Having well considered, thoughtful questions at the end of an interview can easily set you above other candidates.
But poorly thought-out questions can just as easily damage your relationship with a potential employer, head of career insights at Indeed, Jay Munro told Yahoo Finance.
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“One of the very attractive qualities of a candidate is someone who shows eagerness to do a job and to put in the effort and the work and also who shows a bit of humility,” he said.
Any question that works against those attributes should probably be avoided for that reason.
Munro highlighted three questions that candidates should think hard about before asking.
1. How long do I have to do this role before I can get promoted?
“That can set off some alarm bells,” Munro said.
While it’s a legitimate question to want answered, the way the question is phrased that can be damaging.
“It could indicate that you don't really want to do that job that you applied for because you want to do the next level up or a different role within the organisation,” he said.
“It's fine to want to know that type of information – a lot of people are career driven nowadays – but it could just be [a matter of rephrasing it as]: 'What are some of the opportunities for growth at ths company?' that you ask instead.”
2. What’s the salary?
You should steer clear of this question for a number of reasons.
Firstly, this would have ideally been canvassed in a screening phone call, or would have been available on the job advertisement. If an applicant has come to an interview for a job that they already know is paying less than they would like, they’re potentially wasting both their and the interviewer’s time.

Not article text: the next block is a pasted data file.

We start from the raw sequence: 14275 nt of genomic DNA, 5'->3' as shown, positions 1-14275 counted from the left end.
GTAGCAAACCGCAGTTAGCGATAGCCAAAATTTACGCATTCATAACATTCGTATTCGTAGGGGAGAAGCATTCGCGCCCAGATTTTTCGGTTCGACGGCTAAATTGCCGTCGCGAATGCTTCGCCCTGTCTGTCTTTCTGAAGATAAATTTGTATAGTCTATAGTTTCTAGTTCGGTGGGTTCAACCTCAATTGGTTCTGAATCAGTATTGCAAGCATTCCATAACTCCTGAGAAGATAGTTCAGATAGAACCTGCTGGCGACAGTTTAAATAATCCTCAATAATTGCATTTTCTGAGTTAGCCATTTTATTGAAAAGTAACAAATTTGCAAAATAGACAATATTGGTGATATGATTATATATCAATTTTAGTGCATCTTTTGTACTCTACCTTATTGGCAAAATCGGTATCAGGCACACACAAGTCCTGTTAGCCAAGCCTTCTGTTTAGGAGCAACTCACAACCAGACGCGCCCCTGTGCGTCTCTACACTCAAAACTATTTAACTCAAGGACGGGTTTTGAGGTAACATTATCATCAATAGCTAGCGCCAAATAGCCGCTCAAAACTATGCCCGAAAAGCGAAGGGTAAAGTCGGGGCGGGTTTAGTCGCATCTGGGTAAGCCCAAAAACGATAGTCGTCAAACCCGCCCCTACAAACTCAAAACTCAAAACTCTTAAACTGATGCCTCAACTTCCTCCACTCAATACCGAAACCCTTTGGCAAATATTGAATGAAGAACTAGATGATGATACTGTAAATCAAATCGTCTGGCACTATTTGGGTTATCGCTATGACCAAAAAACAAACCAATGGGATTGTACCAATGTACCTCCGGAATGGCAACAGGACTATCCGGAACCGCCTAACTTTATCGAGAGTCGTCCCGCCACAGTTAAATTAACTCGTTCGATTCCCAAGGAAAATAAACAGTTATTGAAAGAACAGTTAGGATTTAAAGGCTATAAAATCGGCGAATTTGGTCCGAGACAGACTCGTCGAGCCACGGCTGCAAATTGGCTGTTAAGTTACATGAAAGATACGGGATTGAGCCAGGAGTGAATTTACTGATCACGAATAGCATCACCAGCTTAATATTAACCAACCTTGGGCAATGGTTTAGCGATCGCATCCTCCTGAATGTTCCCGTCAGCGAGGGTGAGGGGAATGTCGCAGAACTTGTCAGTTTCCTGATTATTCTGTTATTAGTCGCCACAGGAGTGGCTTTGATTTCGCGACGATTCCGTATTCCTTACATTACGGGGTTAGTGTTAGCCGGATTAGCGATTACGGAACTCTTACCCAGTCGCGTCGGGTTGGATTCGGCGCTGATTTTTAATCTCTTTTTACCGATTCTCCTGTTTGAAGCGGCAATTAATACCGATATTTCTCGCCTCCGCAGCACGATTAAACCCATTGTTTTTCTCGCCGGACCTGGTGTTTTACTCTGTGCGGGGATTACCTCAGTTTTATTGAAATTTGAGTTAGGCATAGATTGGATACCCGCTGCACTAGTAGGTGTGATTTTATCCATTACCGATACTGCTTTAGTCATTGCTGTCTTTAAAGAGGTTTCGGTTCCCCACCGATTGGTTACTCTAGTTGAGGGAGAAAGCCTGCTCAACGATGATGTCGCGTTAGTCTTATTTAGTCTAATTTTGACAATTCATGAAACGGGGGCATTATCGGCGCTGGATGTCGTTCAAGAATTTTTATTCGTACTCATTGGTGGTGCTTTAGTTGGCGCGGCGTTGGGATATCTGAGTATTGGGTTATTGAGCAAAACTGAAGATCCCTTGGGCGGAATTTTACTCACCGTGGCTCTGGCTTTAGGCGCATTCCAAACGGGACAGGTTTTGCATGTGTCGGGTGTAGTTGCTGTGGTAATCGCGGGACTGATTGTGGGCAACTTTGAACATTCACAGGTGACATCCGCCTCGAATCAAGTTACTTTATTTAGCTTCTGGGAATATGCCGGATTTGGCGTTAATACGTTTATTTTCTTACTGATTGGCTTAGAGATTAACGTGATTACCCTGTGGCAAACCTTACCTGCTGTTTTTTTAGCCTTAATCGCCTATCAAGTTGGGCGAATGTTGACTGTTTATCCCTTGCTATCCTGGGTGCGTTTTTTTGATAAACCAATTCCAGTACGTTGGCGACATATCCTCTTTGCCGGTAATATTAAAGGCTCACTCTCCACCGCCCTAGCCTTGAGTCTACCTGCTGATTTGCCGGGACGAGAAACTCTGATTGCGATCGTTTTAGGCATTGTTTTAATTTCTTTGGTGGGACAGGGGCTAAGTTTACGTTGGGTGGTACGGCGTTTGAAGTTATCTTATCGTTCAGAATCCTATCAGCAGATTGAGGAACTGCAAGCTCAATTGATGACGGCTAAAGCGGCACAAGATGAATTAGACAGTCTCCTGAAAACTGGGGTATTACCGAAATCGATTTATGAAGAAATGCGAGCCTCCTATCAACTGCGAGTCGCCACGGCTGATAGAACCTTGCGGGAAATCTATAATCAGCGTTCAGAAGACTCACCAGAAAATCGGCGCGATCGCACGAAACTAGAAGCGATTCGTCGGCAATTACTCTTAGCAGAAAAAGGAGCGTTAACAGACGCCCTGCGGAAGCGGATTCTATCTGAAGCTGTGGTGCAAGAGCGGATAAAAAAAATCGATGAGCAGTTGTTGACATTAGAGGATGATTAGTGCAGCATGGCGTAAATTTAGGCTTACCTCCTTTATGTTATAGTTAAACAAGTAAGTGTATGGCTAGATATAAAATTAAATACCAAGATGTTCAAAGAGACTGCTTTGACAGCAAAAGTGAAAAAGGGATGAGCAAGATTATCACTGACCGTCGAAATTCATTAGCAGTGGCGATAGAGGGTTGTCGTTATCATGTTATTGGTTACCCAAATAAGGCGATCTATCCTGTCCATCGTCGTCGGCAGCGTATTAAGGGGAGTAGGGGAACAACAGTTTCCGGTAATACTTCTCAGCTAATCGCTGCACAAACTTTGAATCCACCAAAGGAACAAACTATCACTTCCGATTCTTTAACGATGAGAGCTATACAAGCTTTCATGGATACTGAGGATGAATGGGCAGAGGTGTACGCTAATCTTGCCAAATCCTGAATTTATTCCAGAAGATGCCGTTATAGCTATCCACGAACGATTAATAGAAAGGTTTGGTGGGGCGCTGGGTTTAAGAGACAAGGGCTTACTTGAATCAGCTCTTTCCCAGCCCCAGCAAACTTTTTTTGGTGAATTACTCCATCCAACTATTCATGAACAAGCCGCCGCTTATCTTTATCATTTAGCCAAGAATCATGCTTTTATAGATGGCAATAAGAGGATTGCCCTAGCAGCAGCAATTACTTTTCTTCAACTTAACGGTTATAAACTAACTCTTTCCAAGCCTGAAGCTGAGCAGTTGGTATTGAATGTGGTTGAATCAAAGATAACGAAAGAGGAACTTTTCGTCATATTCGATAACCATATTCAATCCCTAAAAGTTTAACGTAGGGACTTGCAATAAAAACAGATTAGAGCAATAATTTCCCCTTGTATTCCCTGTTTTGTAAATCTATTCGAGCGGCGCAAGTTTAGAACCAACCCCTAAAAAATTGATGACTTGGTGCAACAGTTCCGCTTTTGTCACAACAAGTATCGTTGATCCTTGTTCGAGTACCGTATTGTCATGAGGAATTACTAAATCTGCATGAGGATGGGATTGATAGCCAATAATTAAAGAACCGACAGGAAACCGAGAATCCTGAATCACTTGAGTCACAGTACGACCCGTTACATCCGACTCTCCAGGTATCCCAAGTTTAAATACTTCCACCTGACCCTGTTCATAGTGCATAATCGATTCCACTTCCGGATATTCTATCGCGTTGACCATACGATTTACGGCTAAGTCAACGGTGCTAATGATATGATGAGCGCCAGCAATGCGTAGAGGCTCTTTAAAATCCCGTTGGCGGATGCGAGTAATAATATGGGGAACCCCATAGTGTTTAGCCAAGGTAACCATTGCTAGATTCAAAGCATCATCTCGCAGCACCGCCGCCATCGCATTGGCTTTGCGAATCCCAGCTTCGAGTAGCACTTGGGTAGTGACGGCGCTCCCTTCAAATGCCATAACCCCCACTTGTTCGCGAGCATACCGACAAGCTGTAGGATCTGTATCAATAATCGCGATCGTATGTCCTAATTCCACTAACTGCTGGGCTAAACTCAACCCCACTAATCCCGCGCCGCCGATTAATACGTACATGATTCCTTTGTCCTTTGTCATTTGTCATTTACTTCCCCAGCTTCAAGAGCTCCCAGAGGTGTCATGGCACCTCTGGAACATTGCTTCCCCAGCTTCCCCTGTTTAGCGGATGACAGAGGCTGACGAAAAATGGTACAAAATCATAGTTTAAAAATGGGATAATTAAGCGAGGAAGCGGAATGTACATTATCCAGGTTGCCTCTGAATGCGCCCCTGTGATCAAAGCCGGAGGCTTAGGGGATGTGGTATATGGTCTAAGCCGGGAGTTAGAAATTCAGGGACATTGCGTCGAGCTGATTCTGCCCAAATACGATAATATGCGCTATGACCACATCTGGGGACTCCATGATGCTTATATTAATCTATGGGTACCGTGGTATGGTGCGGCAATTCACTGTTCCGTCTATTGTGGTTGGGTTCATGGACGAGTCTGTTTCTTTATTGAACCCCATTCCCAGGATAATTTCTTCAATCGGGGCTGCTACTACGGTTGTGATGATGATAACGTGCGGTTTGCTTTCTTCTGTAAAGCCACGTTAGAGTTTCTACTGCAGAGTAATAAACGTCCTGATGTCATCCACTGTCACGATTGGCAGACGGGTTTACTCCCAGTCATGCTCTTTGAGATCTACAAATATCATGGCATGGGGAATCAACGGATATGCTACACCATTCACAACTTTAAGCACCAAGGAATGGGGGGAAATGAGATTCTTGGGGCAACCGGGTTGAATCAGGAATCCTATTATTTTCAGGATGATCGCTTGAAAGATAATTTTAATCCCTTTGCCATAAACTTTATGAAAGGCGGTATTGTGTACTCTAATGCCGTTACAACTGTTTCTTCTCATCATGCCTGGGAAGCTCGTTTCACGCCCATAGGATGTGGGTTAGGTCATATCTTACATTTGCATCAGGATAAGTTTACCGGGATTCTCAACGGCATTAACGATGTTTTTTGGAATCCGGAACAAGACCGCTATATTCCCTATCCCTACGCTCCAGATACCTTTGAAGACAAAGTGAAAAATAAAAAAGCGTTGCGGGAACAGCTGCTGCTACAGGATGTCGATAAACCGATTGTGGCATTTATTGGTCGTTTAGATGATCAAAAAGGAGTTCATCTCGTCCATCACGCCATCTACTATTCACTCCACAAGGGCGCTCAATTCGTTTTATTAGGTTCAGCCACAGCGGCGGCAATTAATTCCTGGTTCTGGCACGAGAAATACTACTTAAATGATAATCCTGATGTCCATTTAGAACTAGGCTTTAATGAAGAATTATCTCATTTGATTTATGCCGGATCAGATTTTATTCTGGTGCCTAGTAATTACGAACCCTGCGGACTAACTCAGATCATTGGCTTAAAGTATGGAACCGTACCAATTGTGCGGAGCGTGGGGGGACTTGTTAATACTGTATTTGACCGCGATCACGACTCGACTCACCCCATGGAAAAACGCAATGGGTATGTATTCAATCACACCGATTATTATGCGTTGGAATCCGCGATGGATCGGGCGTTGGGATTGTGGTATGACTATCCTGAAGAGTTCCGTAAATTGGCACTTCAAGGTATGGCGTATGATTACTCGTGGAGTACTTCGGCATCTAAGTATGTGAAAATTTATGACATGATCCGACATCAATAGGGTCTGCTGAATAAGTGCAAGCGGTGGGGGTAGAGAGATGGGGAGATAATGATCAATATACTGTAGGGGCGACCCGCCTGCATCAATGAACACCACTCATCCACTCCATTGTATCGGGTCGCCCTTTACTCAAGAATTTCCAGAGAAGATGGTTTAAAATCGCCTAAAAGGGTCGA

“That doesn't reflect on you in a positive way for future transactions if you were to apply again.”
Additionally, it can also make you look as though you’re only interested in the money and not the actual job.
To an employer, Munro explained, “That could be a risk that the candidate might not stick around or might not be focused on actual productivity or being a top performer.”
3. How did I do?
Munro said this one causes a bit of debate among recruiters and interviewers. Some think it’s an acceptable question that displays curiosity and an eagerness to improve.
However, others disagree.
“For a lot of people, it puts them on the spot and can create an air of unease or discomfort which is memorable for the wrong reasons,” he said.
“My best advice is that if you want feedback, then wait until afterwards when you're in contact again and then ask over email or phone: ‘What did I do well and how could I have performed better?’
“People don't like being put on the spot and I think it's important to remember that.”
Interview tip: Make sure you listen
While not a specific question, Munro said it’s absolutely critical that you make sure you don’t ask any questions that make it clear you weren’t listening during the interview.
“It's really important to develop listening skills and actively use those in the interview.
“There will probably be a lot of talking about yourself as an interviewee but it's really important to keep an ear out for those little points you need to remember and not embarrass yourself by asking them to answer over and over again. “
Do I always need to ask a question at the end of an interview?
Up there with asking a bad question is not asking any questions at all. Candidates need to come to interviews prepared with questions and talking points to show they’re interested in the role and have done their research.
“Sometimes they [interviewers] do give a lot of information and it's hard to think of questions to ask but this is why it's so important to do that research,” Munro said.
That doesn’t just mean checking out the company website, it can also mean finding out what’s being written about the company in the media and financial statements.
“I think a lot of the challenge is that when we go into an interview we think our questions have to be about the job that we're applying for when it doesn't. They can be about the company,” he continued.
“Ideally, you can ask a question that demonstrates your excitement and also sparks that passion that the interviewer has as well. That would be great and really memorable.”